just finished week #1 of being an ICU nurse

  1. I started my first RN job last week... I am working in a community hospital's 12-bed ICU and so far I LOVE it. I have a wonderful preceptor who has already taught me SO much in just 2 shifts... and we (the new grads) are just beginning to start the new grad classes this week and next.
    I guess my question is this.. is it normal to feel overwhelmed at this point? I have been able to keep up with everything my preceptor has asked of me and I did ok with the 2 codes we had the other day... I'm just exhausted trying to remember everything... everyone's names, where the bathrooms are, how to clock in, how to use the computer charting system, I've learned about 20 new drugs already, learned how to get CVP reading, draw blood off of central lines, how to set up A-line monitoring, I've been hanging blood, learned where the lab is, was the recorder for a code (with my preceptor looking over my shoulder), had a patient with 7 JPs after he dehisced, learned how pushing Adenosine stops my heart while I watch it stop my patient's heart... but the hardest thing I did this week was watch a family being told that their loved one had died... and that's just the beginning! I am loving my job, I am in awe of my job, I seriously cannot believe that they are paying me to do this....
    BUT... am I EVER gonna feel like I know what I'm doing? There is so much to learn and I wonder how will I ever be able to handle two of these patients by myself... I know it's just my second week in the ICU as a new grad but someone please tell me I will get better at this LOL! Did you all feel this way? I really want to be a good, safe nurse...
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    About nursgirl

    Joined: Jan '09; Posts: 130; Likes: 166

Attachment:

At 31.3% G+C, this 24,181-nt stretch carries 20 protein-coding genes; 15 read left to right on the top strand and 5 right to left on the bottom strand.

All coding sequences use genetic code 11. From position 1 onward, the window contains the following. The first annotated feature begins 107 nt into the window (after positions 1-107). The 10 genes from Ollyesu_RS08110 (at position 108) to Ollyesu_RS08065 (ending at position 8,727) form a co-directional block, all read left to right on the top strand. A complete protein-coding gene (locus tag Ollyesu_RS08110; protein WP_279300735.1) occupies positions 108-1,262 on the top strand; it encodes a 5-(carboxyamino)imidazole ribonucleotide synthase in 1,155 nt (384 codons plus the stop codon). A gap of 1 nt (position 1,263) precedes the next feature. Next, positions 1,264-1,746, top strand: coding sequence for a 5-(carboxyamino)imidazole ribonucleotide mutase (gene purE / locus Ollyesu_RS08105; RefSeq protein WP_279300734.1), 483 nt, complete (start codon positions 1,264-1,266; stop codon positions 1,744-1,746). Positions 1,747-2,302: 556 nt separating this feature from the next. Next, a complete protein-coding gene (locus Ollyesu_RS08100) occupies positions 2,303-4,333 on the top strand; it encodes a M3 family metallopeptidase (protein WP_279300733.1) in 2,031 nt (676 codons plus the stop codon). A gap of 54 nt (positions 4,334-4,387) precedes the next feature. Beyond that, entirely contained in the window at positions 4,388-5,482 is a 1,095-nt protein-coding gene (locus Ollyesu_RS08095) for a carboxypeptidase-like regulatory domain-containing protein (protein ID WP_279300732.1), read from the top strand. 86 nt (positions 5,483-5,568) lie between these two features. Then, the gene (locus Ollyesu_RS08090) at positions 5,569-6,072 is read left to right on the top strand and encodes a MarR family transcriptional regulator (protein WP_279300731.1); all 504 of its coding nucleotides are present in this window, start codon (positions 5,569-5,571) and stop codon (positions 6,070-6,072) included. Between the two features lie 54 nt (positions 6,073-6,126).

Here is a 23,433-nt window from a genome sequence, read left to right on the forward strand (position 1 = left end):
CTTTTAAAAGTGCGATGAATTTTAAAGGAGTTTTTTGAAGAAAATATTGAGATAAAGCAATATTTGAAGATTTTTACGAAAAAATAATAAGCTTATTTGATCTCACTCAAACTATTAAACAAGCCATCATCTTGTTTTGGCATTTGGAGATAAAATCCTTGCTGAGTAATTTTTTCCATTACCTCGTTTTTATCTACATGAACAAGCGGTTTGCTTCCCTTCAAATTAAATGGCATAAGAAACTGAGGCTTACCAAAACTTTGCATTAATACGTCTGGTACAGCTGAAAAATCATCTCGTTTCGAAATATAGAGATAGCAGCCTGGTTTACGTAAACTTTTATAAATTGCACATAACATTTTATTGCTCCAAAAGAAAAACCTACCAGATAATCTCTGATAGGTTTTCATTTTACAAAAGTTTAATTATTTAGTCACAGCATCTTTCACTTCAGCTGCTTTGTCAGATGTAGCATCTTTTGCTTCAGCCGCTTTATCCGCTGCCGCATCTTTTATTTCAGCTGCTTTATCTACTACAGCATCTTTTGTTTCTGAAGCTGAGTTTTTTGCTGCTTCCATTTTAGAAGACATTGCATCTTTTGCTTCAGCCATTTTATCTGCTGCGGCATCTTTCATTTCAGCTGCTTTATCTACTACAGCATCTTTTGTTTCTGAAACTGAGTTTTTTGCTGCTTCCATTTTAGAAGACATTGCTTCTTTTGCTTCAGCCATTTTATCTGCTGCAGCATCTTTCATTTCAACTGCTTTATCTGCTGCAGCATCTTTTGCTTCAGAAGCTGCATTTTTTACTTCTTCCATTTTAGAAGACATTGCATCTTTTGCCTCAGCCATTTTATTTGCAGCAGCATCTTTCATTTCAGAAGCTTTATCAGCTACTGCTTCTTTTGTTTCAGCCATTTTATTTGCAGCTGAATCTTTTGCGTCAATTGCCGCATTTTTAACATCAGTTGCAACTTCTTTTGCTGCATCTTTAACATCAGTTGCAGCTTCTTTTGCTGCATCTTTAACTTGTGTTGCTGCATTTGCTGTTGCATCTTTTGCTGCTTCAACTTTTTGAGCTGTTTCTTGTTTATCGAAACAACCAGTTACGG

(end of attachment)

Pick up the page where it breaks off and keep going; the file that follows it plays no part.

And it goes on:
RN; from US
    Specialty: Critical Care, Operating Room


  3. by   TigerGalLE
    It will probably take a year or more to feel comfortable. Until then ask questions when you don't know, or when you are unsure. How long is your orientation?

    It sounds like you have already had quite a few excellent learning experiences. Try to be apart of every experience you can. If a patient is being intubated or coding ask your preceptor if you can go help. You learn something new from each patient. Ask to take the sickest most complex patients.
  4. by   tri-rn
    A nurse that I greatly admire told me it took him 5 years to get truly comfortable, to the point where he didn't feel worried coming in to work. I remind myself of that a lot. I've been off orientation in a combined MICU/SICU for 1 1/2 years and I still run across new things (or things that I learned then didn't use so don't remember clearly) all the time. I'm still nervous sometimes.

    NEVER be afraid to ask someone for a reminder, although pick who you ask wisely and know your facility's policies.

    I don't know if I agree with taking the sickest, most complicated patients right away....you need to get comfortable with the basics (lines, drips, etc). Too much too fast and you might just end up feeling overwhelmed and not absorbing anything.

    How long is your orientation?
  5. by   TigerGalLE
    Quote from tri-rn

    I don't know if I agree with taking the sickest, most complicated patients right away....you need to get comfortable with the basics (lines, drips, etc). Too much too fast and you might just end up feeling overwhelmed and not absorbing anything.

    You are right. I forgot she was a new grad. You do however want to take sick patients towards the end of your orientation.
  6. by   Iseeyou_RN
    In regards to taking the "sickest and most complicated patients" While you have a preceptor with you they may assign them to you anyway (they do this in my unit) so that you can be exposed to the many drips, all the equipment etc and still be safe. This is the time to have these patients, so you can see the worst that can happen. Then when you are on your own, the simpler patients may not seem so bad
  7. by   nursgirl
    Thanks so much to everyone for all of the feedback!!! Our new grad program is 4 to 5 months in length and includes classes and 2 to 3 12-hour shifts each week with a preceptor for about 2 months and then 3 12-hour shifts/week with preceptor along with occasional classes. Everyone I work with has been wonderful so far but I like that someone said to check the policy & procedure manuals as well. I guess this feeling is normal for any new grad RN because they have thrown an overwhelming amount of information our way in one week already not to mention all of the clinical opportunities I have had this week to learn... my preceptor already has had me titrating Levo and insulin gtts too... always guiding me and looking over my shoulder of course. She tells me I am doing great so far even though I feel like an imbecile hahaha. They have also already sent me to two 8-hour days of Basic Arrhythmia class as well as a DKA, CVP, Flotrac, transvenous pacing, and sepsis classes... and I know we have numerous new grad classes coming up on assessment, charting, computers, legal, etc...